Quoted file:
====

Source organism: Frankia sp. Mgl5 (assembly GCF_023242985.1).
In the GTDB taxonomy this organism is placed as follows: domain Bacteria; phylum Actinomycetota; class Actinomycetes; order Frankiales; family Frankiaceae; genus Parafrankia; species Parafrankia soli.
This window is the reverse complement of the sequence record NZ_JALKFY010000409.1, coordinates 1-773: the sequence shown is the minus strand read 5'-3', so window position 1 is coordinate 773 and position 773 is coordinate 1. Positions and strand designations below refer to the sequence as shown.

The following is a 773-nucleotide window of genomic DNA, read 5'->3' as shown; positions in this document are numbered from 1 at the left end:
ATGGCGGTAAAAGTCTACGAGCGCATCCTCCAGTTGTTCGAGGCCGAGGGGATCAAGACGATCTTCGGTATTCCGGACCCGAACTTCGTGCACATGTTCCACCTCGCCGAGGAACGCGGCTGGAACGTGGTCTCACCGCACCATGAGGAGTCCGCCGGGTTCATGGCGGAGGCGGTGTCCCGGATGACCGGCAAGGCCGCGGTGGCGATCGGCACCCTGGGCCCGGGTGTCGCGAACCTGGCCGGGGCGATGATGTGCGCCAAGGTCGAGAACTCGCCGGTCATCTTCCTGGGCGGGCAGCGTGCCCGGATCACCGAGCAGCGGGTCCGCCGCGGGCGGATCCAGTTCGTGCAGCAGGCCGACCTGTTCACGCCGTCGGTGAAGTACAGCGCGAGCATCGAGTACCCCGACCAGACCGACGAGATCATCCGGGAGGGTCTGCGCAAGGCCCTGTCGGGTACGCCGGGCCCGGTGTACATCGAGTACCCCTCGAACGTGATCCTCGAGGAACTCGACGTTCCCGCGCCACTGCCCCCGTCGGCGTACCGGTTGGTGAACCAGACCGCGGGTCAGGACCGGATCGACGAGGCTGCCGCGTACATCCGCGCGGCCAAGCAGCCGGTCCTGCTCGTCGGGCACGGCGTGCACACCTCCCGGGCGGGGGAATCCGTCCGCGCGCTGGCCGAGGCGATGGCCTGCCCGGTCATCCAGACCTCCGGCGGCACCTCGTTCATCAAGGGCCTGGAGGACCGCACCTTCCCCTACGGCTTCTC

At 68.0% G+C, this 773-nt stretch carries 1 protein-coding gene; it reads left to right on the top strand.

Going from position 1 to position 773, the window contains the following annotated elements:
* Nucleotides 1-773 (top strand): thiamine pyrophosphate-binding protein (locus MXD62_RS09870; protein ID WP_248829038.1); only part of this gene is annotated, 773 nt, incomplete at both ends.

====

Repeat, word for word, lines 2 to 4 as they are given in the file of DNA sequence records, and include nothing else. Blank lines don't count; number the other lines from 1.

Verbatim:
In the GTDB taxonomy this organism is placed as follows: domain Bacteria; phylum Actinomycetota; class Actinomycetes; order Frankiales; family Frankiaceae; genus Parafrankia; species Parafrankia soli.
This window is the reverse complement of the sequence record NZ_JALKFY010000409.1, coordinates 1-773: the sequence shown is the minus strand read 5'-3', so window position 1 is coordinate 773 and position 773 is coordinate 1. Positions and strand designations below refer to the sequence as shown.

The following is a 773-nucleotide window of genomic DNA, read 5'->3' as shown; positions in this document are numbered from 1 at the left end: